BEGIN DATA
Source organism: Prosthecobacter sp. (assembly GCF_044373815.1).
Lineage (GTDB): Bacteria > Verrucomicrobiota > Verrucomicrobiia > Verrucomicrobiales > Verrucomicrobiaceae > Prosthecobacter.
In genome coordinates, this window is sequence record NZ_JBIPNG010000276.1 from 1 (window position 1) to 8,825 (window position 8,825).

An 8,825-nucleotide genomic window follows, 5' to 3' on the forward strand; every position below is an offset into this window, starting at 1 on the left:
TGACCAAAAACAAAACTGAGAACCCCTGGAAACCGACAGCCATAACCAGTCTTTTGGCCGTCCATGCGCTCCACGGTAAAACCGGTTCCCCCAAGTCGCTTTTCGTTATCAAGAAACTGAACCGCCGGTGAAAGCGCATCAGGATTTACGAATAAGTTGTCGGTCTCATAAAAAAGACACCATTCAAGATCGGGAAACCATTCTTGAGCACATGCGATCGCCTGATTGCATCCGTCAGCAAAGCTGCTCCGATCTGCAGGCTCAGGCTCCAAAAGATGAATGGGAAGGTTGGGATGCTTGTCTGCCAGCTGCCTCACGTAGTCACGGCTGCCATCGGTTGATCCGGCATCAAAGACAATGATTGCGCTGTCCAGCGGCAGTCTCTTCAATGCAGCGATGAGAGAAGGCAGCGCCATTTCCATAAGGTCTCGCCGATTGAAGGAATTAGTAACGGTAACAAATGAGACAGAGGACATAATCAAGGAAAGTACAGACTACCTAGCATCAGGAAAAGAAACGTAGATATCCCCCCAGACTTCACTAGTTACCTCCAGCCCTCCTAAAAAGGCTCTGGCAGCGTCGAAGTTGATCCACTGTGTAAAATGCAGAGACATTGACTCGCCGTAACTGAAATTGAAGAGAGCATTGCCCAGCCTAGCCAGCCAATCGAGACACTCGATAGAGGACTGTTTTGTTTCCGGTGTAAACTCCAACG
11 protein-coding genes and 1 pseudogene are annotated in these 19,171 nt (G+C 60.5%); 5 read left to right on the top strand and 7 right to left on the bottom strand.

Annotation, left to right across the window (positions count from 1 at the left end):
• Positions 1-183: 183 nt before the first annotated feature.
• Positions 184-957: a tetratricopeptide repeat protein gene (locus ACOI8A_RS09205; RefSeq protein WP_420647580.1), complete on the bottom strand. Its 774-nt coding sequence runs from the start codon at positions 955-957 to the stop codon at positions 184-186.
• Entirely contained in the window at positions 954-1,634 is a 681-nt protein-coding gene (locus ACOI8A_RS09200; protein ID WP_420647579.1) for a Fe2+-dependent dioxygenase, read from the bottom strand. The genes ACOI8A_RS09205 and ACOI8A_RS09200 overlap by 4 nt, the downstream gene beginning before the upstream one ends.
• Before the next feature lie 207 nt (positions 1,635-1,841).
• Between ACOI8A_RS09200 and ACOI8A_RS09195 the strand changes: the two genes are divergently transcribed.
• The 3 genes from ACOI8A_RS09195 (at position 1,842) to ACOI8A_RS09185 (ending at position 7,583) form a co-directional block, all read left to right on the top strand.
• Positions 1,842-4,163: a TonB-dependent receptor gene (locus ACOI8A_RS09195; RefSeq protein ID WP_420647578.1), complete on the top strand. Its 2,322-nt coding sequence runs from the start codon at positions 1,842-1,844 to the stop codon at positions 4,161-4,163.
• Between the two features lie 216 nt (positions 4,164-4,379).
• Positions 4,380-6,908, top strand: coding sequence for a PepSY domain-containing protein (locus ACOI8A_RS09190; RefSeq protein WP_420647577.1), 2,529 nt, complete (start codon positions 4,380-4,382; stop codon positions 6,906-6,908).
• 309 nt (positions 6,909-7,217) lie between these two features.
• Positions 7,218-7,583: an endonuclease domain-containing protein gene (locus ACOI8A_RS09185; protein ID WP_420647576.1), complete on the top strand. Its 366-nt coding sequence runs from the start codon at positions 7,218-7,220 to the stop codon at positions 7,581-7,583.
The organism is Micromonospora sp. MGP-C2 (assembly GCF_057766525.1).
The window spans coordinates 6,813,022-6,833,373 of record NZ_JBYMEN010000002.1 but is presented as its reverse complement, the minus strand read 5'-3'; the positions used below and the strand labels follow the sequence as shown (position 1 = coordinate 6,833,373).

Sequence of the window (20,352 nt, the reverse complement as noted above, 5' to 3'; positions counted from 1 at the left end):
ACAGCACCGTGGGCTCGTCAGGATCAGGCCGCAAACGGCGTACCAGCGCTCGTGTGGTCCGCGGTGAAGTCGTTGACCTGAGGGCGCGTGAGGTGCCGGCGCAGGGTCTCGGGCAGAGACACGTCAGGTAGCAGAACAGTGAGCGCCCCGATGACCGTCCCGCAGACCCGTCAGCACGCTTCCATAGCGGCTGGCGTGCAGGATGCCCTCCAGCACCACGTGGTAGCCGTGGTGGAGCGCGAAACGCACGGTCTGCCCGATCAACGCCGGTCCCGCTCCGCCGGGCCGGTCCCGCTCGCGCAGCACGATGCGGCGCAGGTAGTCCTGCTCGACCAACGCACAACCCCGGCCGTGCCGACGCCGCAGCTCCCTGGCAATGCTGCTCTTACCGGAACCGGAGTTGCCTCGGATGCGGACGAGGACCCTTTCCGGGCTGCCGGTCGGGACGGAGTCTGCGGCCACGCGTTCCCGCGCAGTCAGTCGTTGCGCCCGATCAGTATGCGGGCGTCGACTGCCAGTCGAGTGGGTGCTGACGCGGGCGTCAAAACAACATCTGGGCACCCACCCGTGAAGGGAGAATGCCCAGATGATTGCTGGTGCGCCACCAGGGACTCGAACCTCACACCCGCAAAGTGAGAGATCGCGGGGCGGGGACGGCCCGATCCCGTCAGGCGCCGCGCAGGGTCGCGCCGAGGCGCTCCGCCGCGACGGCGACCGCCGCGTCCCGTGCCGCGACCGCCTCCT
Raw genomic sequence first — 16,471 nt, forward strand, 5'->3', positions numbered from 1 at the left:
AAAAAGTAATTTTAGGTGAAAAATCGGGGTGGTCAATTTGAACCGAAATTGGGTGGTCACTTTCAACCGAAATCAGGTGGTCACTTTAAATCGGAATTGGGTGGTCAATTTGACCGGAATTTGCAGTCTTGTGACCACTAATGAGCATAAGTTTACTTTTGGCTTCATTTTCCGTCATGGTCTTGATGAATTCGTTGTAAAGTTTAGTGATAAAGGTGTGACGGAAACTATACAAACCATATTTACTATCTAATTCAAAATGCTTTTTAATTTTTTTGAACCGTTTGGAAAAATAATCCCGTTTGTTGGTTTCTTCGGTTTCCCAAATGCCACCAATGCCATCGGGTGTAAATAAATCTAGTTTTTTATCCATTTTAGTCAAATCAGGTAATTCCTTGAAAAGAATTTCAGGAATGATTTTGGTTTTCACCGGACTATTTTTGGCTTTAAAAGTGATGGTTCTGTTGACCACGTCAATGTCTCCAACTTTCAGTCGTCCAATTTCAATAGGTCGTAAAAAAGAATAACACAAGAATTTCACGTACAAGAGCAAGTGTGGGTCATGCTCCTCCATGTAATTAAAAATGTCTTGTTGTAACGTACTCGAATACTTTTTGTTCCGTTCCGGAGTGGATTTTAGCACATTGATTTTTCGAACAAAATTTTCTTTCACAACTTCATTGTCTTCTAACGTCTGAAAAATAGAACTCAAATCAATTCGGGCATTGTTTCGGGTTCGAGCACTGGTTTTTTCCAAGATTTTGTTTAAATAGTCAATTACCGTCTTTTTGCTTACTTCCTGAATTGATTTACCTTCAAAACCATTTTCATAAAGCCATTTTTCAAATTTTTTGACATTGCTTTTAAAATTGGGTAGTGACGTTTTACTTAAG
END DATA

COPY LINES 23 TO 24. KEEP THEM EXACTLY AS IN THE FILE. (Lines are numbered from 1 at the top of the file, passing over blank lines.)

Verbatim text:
Raw genomic sequence first — 16,471 nt, forward strand, 5'->3', positions numbered from 1 at the left:
AAAAAGTAATTTTAGGTGAAAAATCGGGGTGGTCAATTTGAACCGAAATTGGGTGGTCACTTTCAACCGAAATCAGGTGGTCACTTTAAATCGGAATTGGGTGGTCAATTTGACCGGAATTTGCAGTCTTGTGACCACTAATGAGCATAAGTTTACTTTTGGCTTCATTTTCCGTCATGGTCTTGATGAATTCGTTGTAAAGTTTAGTGATAAAGGTGTGACGGAAACTATACAAACCATATTTACTATCTAATTCAAAATGCTTTTTAATTTTTTTGAACCGTTTGGAAAAATAATCCCGTTTGTTGGTTTCTTCGGTTTCCCAAATGCCACCAATGCCATCGGGTGTAAATAAATCTAGTTTTTTATCCATTTTAGTCAAATCAGGTAATTCCTTGAAAAGAATTTCAGGAATGATTTTGGTTTTCACCGGACTATTTTTGGCTTTAAAAGTGATGGTTCTGTTGACCACGTCAATGTCTCCAACTTTCAGTCGTCCAATTTCAATAGGTCGTAAAAAAGAATAACACAAGAATTTCACGTACAAGAGCAAGTGTGGGTCATGCTCCTCCATGTAATTAAAAATGTCTTGTTGTAACGTACTCGAATACTTTTTGTTCCGTTCCGGAGTGGATTTTAGCACATTGATTTTTCGAACAAAATTTTCTTTCACAACTTCATTGTCTTCTAACGTCTGAAAAATAGAACTCAAATCAATTCGGGCATTGTTTCGGGTTCGAGCACTGGTTTTTTCCAAGATTTTGTTTAAATAGTCAATTACCGTCTTTTTGCTTACTTCCTGAATTGATTTACCTTCAAAACCATTTTCATAAAGCCATTTTTCAAATTTTTTGACATTGCTTTTAAAATTGGGTAGTGACGTTTTACTTAAG